RPGPundit Reviews: Stark City Campaign Setting & City Building Toolset
This is the review of the Stark City Campaign Setting & City Building Toolset, a setting/sourcebook for the ICONS RPG. Stark City is written by Mike Lafferty and a host of other people, and published simultaneously by Fainting Goat Games and Stark City Games, which I suspect are in essence the same entity.
If this matters to you, the game has a stamp on it that says "ICONS Compatible", and it has a foreword by Steve Kenson.
The book itself is about 185 pages long, softcover, full colour cover, full colour interior. It has a great deal of fairly good art in the comic-book style, a less cartoony and more Marvel/DC style than the art in the ICONS game itself, which is a blessing. The art here is actually quite good, though I doubt it will win any Eisner awards; but in some sense this only adds to the sense of not-quite-rightness that I'm going to talk about below.
First of all, I'll explain that this book is pretty much what it advertises: it presents a very detailed and complete city-guide to an (imaginary) city for Superhero campaigns, along the lines of Metropolis, Gotham, Coast City, Central City, etc. In this case, Stark City is a city that has had a very long history of superhero involvement, which is a choice that has both its advantages and disadvantages.
Really, it would have been pretty pointless to make a superhero city that didn't already have superheroes in it; otherwise why not just use a normal city? But on the other hand, having a city full of a pantheon of supers and a long background story of the same creates a steep memory curve for players. It ties into another problem I've already talked about before when it comes to these kinds of products.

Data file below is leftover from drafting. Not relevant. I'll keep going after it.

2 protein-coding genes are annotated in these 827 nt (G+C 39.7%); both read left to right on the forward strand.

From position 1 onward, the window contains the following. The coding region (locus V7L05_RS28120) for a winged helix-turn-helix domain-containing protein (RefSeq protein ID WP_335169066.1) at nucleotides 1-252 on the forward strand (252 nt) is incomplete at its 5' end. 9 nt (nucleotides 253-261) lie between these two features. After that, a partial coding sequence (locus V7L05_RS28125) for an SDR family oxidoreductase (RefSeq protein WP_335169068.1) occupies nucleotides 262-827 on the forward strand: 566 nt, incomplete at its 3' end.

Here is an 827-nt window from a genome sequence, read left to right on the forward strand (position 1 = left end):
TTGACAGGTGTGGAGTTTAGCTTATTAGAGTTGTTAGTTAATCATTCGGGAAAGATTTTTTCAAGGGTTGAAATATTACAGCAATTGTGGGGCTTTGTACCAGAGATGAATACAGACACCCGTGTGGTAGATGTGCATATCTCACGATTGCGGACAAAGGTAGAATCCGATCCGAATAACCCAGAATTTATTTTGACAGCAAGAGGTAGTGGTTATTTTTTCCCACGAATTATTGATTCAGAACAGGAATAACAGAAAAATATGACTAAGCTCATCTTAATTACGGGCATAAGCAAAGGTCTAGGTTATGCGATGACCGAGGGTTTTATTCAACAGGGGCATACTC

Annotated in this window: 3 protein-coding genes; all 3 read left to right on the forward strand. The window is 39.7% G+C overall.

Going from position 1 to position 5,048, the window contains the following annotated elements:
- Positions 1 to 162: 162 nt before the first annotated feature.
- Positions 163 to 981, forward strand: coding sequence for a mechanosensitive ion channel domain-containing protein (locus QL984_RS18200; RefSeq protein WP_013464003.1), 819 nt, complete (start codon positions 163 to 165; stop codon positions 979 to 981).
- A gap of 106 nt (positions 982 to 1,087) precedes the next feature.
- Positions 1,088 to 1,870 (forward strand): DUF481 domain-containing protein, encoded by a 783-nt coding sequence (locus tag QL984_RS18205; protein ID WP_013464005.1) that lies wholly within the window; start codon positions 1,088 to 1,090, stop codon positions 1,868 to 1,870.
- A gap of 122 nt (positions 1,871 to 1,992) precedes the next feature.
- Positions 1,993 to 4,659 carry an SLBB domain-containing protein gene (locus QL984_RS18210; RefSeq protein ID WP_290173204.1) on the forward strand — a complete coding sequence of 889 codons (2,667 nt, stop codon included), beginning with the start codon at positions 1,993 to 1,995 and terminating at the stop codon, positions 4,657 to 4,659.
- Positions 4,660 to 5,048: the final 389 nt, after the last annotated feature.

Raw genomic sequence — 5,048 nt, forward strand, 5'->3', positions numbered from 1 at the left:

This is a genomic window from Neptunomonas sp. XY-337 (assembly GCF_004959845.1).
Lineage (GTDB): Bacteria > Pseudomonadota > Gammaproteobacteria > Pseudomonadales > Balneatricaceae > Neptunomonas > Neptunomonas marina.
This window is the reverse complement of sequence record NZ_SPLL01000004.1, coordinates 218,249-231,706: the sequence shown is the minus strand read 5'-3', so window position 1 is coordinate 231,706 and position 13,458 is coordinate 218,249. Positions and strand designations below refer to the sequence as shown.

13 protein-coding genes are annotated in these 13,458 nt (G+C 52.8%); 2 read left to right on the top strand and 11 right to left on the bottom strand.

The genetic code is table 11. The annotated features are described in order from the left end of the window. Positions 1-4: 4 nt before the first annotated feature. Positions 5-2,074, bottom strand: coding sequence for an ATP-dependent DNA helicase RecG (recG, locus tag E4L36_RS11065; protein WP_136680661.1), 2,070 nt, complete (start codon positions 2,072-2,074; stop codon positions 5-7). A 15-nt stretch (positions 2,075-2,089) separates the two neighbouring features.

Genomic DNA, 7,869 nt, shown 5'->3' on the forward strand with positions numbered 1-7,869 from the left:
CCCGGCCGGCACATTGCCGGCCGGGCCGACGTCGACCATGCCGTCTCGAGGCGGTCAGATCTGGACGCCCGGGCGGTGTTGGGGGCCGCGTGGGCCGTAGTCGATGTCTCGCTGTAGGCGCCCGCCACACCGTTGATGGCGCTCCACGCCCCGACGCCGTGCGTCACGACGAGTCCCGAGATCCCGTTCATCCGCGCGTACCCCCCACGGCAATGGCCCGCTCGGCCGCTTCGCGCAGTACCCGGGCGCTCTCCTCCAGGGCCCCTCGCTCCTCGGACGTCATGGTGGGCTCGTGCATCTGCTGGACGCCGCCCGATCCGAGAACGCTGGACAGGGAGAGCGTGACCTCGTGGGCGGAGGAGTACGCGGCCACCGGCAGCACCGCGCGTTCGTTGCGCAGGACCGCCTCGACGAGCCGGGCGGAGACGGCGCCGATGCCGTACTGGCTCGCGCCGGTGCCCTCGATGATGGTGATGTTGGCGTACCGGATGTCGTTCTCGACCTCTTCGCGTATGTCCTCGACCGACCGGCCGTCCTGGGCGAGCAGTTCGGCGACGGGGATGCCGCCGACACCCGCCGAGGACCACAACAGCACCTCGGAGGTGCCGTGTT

I myself never use Supers sourcebooks created for supers RPGs; they all suffer from one important problem: they can't be DC or Marvel superheroes. This means they have to react to this legal limitation in one of two ways. They can, in the first instance, try to create a setting that feels more or less like the DC or Marvel universes (which, in spite of the important differences that I'm sure comic-nerds will be coming along any second now to remind me about in the comments below, are really not that large), having characters that are vaguely familiar: the pseudo-superman, pseudo-captain-america, pseudo-batman, pseudo-wolverine, pseudo-spider-man. Or, in the other instance, they could try to make something radically different, a universe that feels nothing like the DC/Marvel type of supers settings.
Either way, the result is unsatisfying. In the first case, you are left feeling like what you've got is a bunch of cheap copies, sufficiently different that you aren't able to quickly familiarize yourself for play, but similar enough that you're left thinking they're a faded xerox of the real thing. Meanwhile in the second case, your big problem is that you're not actually playing a game that feels sufficiently "Supers" in terms of common tropes. Sometimes you might want the latter, if the idea is cool enough and you don't mind that what you're playing is far from the hallmark of typical super-heroing. You almost never want the xerox-heroes options, though.